Thursday, June 12, 2008

Black Turns Green?

By Rebecca Talley

I am the queen of black thumbs. Houseplants suffer a terrible fate in my hands. I guess I figure that if they really needed something, they'd scream or yell or cry like my kids. Since plants are, for the most part, silent (except when they whip around in the wind) I suppose I should be more attentive.

Each year we plant a garden. Usually, in our drought-ravaged area, we don't have much water in August. As a result, the garden tends to shrivel up and, well, die. At the beginning of the season I vow to be a better gardener. I promise myself, and the plants, that I will faithfully water, weed, and otherwise tend to them throughout the summer. (Actually, I fibbed. I assign the watering and the weeding to my kids--perhaps that's another reason the garden seems to suffer so).

This year is different. It really is. I've made a goal to go out and weed with the kids every day and oversee the watering. I've even scheduled it in my daytimer to make sure I stick to it. Maybe this will be the year my black thumb turns green.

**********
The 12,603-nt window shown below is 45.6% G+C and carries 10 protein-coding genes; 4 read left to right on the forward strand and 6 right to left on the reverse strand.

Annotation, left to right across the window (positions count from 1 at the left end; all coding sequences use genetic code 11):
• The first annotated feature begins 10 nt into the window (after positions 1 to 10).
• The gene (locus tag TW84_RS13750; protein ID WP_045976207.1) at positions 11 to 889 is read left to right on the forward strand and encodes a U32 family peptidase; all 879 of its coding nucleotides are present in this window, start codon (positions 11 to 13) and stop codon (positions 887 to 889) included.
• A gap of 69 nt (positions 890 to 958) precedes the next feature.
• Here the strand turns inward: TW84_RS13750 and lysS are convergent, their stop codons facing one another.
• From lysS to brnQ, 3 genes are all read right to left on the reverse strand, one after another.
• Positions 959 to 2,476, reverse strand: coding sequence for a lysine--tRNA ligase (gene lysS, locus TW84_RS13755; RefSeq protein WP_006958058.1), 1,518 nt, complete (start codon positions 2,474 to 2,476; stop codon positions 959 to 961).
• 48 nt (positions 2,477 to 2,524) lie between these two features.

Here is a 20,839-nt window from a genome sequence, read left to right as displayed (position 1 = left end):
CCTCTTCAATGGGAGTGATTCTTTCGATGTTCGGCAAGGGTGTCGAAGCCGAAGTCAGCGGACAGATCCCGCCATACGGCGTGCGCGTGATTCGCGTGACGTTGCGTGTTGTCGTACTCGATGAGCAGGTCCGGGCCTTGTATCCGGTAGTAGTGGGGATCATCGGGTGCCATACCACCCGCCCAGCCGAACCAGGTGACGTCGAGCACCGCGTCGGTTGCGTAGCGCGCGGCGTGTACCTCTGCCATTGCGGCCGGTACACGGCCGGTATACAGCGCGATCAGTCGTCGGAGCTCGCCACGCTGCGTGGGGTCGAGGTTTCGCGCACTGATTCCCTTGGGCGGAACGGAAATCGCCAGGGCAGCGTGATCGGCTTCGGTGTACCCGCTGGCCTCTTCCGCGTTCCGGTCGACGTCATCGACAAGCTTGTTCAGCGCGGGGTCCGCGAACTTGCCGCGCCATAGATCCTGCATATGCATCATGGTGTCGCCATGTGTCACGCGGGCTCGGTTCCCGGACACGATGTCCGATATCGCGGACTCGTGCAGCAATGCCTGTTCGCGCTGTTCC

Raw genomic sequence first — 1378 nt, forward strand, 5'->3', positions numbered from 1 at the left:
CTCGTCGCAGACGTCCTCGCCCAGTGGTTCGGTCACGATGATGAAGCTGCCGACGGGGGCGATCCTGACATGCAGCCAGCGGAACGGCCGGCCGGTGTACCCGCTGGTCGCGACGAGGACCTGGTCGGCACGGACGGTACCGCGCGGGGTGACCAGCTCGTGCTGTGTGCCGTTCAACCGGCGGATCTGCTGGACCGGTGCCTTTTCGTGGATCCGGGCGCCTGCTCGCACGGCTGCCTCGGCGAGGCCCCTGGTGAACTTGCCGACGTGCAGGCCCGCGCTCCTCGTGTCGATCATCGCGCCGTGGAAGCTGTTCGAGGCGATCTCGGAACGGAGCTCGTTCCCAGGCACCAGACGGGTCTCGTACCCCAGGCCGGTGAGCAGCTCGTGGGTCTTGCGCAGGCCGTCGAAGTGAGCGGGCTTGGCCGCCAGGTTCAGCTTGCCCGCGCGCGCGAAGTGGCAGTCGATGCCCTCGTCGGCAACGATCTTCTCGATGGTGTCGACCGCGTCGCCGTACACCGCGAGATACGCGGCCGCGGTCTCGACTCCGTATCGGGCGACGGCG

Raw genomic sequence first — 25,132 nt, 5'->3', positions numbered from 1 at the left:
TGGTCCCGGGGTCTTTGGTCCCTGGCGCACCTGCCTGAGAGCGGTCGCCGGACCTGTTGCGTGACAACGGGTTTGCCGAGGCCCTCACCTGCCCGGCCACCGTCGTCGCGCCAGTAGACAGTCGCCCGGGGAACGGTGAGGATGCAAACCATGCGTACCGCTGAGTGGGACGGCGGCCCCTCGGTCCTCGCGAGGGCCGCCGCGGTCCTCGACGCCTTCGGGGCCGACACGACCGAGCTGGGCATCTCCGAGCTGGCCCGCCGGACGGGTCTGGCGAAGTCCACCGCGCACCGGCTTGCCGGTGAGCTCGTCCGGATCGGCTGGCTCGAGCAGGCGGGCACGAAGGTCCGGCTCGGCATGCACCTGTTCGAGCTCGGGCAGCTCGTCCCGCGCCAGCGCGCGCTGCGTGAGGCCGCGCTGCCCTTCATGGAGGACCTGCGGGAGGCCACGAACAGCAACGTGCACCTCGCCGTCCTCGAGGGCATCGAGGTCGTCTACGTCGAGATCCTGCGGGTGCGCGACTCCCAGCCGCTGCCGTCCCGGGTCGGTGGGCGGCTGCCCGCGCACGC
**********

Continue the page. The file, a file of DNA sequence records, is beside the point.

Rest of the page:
So far, I've planted tomatoes, cucumbers, a watermelon, corn, and some flowers. The kids planted peas and radishes with my husband a few weeks ago and they are already growing. We even pulled out a radish and ate it.

I'm going to keep at this garden and, hopefully, in a few months I'll be able to enjoy (literally) the fruits of my labor. And, I'll be sure to check my thumb.

5 comments:

Tracy Winegar said...

It's funny you should mention a black thumb. I too suffer from this disease. The sad thing is I really, really try. I tried to explain this to my husband shortly after we married and I managed to kill a plant his grandmother gave me. I told him it was nothing personal, I kill all plants.

Christine Thackeray said...

Me too. Maybe it has something to due with the writing gene and chloroform being incompatible? I do silk plants but I don't that that works with gardens.

Marcia Mickelson said...

Good luck with the garden. I've tried in the past and just can't seem to get it. It's a lot of hard work, that's for sure.

Shirley Bahlmann said...

Hey, thanks for the reminder. (I need to water my plants.)

Kammi Rencher said...

Nobody has a worse case of black thumb than I do. I take care of the plants--I give them special soil, fertilizer, water and sunlight, etc. etc.--but they still wilt and die in the end. I may soon end up with an aloe vera plant and a bamboo plant on my list of fatalities; and these are two species that are supposed to be "idiot proof." What they need is a variety immune to Black Thumb Disease!